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June 12, 2013

Analysts: Midwest drivers to see lower gas prices

LANSING, Mich. (AP) — The worst may be over for drivers in the upper Midwest who have been grappling with the highest gasoline prices in the continental U.S.

Analysts said one major Illinois refinery is back online and another big one in Indiana is on track to ramp up production again soon. The refineries' ongoing maintenance — which led to reduced supply and higher prices — are the primary culprits for the surge at the pump.

"On balance, I think the worst is over," Tom Kloza, chief oil analyst at GasBuddy.com, said Tuesday.

Exxon Mobil's refinery in Joliet, Ill., was offline longer than expected, he said. Assuming there are no hiccups with BP's plans to soon restart a crude unit at its refinery in Whiting, Ind., prices could drop below $4 a gallon within weeks throughout a five-state region stretching from Wisconsin to Ohio, according to experts.

"You just have one refinery issue after another. As they're coming back on, that should be a big thing," said Phil Flynn, chief energy analyst at Price Futures Group in Chicago.

AAA said Michigan's average price of a gallon of unleaded regular gas was $4.20 on Tuesday, topped only by Hawaii and well above the national average of $3.63 per gallon. Motorists in Illinois, Indiana and Wisconsin were paying above $4 on average while drivers in Ohio were shelling out $3.90.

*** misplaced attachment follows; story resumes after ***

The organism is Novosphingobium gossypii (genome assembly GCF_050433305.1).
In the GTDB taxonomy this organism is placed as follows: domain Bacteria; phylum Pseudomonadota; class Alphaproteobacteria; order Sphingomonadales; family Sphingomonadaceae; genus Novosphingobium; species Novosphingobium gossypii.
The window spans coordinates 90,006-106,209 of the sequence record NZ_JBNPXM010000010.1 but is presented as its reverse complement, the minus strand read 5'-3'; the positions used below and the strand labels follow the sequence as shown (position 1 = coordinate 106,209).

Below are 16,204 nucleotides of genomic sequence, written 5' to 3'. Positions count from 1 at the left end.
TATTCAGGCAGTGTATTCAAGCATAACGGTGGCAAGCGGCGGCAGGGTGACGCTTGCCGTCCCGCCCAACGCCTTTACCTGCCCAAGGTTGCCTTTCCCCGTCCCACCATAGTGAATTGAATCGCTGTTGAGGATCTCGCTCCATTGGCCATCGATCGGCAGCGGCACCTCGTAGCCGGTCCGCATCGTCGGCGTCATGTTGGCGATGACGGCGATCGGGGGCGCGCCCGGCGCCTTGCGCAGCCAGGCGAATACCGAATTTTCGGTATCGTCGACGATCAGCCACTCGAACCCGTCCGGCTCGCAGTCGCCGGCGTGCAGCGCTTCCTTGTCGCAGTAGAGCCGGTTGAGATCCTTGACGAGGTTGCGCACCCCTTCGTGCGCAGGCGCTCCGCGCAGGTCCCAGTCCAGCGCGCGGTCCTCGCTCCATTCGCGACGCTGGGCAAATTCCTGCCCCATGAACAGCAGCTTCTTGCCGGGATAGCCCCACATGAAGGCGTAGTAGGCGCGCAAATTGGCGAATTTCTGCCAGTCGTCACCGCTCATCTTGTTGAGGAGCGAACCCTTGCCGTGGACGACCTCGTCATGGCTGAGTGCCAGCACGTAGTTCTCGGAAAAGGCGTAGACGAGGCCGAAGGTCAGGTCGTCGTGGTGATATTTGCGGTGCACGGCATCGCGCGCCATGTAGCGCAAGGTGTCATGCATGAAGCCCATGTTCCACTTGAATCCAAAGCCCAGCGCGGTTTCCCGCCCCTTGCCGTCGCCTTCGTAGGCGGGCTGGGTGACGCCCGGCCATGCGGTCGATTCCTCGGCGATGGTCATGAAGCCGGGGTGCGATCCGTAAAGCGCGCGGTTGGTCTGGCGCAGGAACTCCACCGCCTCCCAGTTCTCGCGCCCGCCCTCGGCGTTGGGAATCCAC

Gas prices in the five Midwest states ranked in the top nine states nationally.

With many people preparing to hit the road for their summer vacations, public anger over the high price of gas is building in Michigan. One Republican lawmaker is drafting a bill designed to entice construction of a new refinery in the state and Democrats are questioning the state attorney general's commitment to investigating high prices.

Anton Fellinger, who lives near Detroit in Macomb County's Washington Township, finds the high pump prices particularly acute with his 2008 Chevrolet Silverado.

"My blood boils every time I put gas in it," he said. "I'm biting the bullet right now, but if this continues I might pull the trigger and get something that gets me 30 miles per gallon."

Analysts said it will take some time for the refineries to ramp up production, but the upgrades — which took longer than expected at the Illinois refinery — ultimately could pay dividends because some maintenance is being done so facilities like the one in Whiting can refine Canadian crude oil.

"This is the busiest (refinery) reconfiguring quarter we've seen in a generation," Kloza said. "A year from now you should be beneficiaries of all the cheap crude coming from Canada. It's a little pain this year but perhaps it means gain next year."

 

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